In May 2012, HHS designated an SEC class at Electro Metallurgical for certain employees who worked between August 13, 1942 and December 31, 1947. See HHS Designation of Addt'l Members of the SEC under the EEOICPA, Ex. E to Gov't's Reply [ECF No. 14-5] at 2. NIOSH reviewed the effects of this change on previously-completed claims and determined that twenty-five of these claims met the criteria for SEC inclusion while thirty-nine did not. See Div. of Comp. Analysis and Supp., Program Evaluation Report: Electro Metallurgical Co., Ex. F to Def.'s Reply (“SEC Program Evaluation Report”) [ECF No. 14-6] at 1-2. Because Mr. Young was not diagnosed with a covered cancer, he was not included in the SEC. See 2016 NIOSH Report of Dose Reconstruction Under the EEOICPA, Ex. H to Gov't's Reply (“2016 Dose Reconstruction”) [ECF No. 14-8] at 2, 6; see also 20 C.F.R. § 30.5(ff). However, the SEC designation had affected NIOSH dose reconstructions for all Electro Metallurgical employees, including those not eligible for the SEC. NIOSH generated a new “technical basis document” to use in preparing dose reconstructions for Electro Metallurgical workers. See Div. of Comp. Analysis and Supp., Tech. Basis Doc. For the Electro Metallurgical Co., Ex. G to Def.'s Reply (“Rev. 01”) [ECF No. 14-7] at 4. Because NIOSH concluded “that it is not feasible to estimate internal exposures with sufficient accuracy for all workers at the site, ” it eliminated the use of dose reconstruction for internal exposure. Id. at 4. At the same time, the revised technical basis document led to “an increased external dose estimate for all claims completed using” a previous technical basis document. SEC Program Evaluation Report at 1.

         In 2014, plaintiffs filed separate claims under Part B and Part E of EEOICPA as surviving children of a covered employee. Final Decision at 1. On December 6, 2016, NIOSH prepared a new dose reconstruction for Young using the new technical basis document. Compl. ¶ 67; see 2016 Dose Reconstruction. Under the new guidelines, Young's 2016 reconstruction did not include an estimate of his internal radiation dose from August 13, 1942 to December 31, 1947 but did “increase his external dose estimate” and, as a result, his total dose estimate increased from the 2011 reconstruction. Compl. ¶ 6 (citing 2016 Dose Reconstruction at 5). However, even with the newly-increased total dose, OWCP calculated Young's POC at 49.18%. Final Decision at 3; Compl. ¶ 68. Based in part on this POC, OWCP recommended that plaintiffs' claims be denied on January 26, 2017. Final Decision at 3. Plaintiffs objected to the denial and the reconstruction, arguing that NIOSH had used insufficient data, and requested a hearing. Id. After an independent review, FAB issued a Final Decision denying plaintiffs' claims on September 12, 2017. Id. at 1, 4-7; Compl. ¶ 14.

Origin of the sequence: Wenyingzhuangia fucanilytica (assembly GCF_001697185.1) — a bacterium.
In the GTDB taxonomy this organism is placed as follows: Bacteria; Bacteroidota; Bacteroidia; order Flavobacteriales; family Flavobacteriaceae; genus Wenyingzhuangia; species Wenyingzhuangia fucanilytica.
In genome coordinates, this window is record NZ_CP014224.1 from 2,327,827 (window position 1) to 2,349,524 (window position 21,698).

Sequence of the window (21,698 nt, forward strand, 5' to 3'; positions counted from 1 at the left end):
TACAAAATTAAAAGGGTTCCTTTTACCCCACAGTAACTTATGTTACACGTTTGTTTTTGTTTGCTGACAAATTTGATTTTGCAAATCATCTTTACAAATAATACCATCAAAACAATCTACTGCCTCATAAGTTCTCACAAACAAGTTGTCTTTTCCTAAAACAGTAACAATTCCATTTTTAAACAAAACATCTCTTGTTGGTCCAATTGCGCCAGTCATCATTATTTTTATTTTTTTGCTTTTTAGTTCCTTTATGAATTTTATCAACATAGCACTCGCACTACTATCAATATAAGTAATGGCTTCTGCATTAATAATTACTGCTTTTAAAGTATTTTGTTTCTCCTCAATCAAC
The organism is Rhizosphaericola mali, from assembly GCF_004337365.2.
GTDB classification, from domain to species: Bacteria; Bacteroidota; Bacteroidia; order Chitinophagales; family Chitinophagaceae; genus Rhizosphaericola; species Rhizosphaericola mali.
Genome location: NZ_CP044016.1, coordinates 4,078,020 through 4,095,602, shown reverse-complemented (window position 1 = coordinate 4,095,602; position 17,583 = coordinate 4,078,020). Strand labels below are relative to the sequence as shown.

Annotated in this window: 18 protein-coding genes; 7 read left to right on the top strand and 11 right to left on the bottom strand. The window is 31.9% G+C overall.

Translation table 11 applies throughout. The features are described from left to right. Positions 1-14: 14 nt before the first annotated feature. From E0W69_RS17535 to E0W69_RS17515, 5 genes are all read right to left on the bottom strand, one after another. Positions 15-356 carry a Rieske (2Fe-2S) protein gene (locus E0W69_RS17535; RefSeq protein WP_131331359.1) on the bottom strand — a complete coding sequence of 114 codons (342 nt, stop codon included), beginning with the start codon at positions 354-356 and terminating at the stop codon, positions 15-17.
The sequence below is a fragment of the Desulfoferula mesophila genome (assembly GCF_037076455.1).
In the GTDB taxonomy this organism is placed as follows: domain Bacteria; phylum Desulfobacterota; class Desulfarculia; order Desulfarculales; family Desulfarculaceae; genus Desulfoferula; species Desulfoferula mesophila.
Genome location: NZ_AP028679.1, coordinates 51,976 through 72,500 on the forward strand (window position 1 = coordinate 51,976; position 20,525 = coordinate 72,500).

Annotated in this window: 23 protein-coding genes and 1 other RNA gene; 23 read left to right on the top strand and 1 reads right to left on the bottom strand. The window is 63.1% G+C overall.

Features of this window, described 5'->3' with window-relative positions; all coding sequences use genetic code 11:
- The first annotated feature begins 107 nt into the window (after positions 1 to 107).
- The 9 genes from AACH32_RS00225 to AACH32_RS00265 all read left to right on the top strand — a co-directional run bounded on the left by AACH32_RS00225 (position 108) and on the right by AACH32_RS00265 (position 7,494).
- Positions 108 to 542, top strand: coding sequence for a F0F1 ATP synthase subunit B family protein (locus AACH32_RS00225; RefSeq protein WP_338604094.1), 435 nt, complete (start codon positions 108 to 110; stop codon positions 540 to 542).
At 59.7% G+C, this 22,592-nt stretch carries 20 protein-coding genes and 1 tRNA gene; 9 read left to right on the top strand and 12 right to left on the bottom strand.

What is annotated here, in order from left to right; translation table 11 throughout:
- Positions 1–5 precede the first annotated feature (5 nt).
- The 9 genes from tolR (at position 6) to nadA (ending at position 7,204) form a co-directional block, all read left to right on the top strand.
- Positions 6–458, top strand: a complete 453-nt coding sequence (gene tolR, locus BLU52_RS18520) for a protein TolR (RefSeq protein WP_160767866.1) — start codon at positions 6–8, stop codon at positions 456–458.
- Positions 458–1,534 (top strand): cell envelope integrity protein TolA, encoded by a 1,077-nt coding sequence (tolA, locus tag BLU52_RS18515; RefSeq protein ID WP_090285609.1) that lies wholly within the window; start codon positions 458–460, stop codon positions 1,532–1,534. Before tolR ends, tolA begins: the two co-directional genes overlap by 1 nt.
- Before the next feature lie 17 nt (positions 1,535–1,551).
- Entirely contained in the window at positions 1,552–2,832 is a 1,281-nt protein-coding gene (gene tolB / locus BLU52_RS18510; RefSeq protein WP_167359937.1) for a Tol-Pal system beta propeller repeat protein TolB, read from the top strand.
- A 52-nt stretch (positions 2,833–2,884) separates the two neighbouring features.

Plaintiffs then brought this lawsuit, asking the Court to compel DOL to readjudicate their claims after a “complete dose reconstruction” by HHS. Compl. ¶ 105. Plaintiffs assert that NIOSH “lacked the statutory authority” to refuse to calculate an internal dose for the period from August 13, 1942 to December 31, 1947. Id. ¶ 7. The government now seeks to dismiss plaintiffs' claims against HHS for lack of subject matter jurisdiction pursuant to Rule 12(b)(1) of the Federal Rules of Civil Procedure. The government argues that plaintiffs have not challenged a “final agency action” as required under the Administrative Procedure Act (APA) and have thus failed to overcome HHS's sovereign immunity. Defs.' Mot. to Dismiss [ECF No. 8] at 2; Gov't's Reply. Plaintiffs contend that this Court has subject-matter jurisdiction because they are challenging HHS's decision to apply the standard for determining a SEC-“a finding that it is not ‘feasible' to perform a dose estimate with ‘sufficient accuracy'”-to individuals who do not qualify for SEC compensation. See Pls.' Mem. in Opp'n to Defs.' Mot. to Dismiss (“Pls.' Opp'n”) [ECF No. 12] at 19 (quoting 42 U.S.C. § 7384q). The government's motion to dismiss is now fully briefed and ripe for decision.


         “Federal courts are courts of limited jurisdiction” and “possess only that power authorized by Constitution and statute.” Kokkonen v. Guardian Life Ins. Co. of Am., 511 U.S. 375, 377 (1994). On a Rule 12(b)(1) motion, “the plaintiff bears the burden of establishing jurisdiction by a preponderance of the evidence.” Judicial Watch, Inc. v. Nat'l Archives & Records Admin., 845 F.Supp.2d 288, 294 (D.D.C. 2012) (citing Lujan v. Defs. of Wildlife, 504 U.S. 555, 561 (1992)). “It is axiomatic that the United States may not be sued without its consent and that the existence of consent is a prerequisite for jurisdiction.” Settles v. U.S. Parole Comm'n, 429 F.3d 1098, 1105 (D.C. Cir. 2005) (citation omitted). Likewise, “‘[d]efects of standing' constitute ‘defects in subject matter jurisdiction.'” Abulhawa v. U.S. Dep't of the Treasury, 239 F.Supp.3d 24, 31 (D.D.C. 2017) (alterations and citation omitted). “The plaintiff must demonstrate standing for each claim . . . and for each form of relief that is sought.” Town of Chester v. Laroe Estates, Inc., 137 S.Ct. 1645, 1650 (2017) (citation and quotation marks omitted).

         At the motion-to-dismiss stage, plaintiffs must plead facts that, taken as true, render it plausible that the Court has subject-matter jurisdiction. See Humane Soc'y of the U.S. v. Vilsack, 797 F.3d 4, 8 (D.C. Cir. 2015). The Court must take all facts alleged in the ...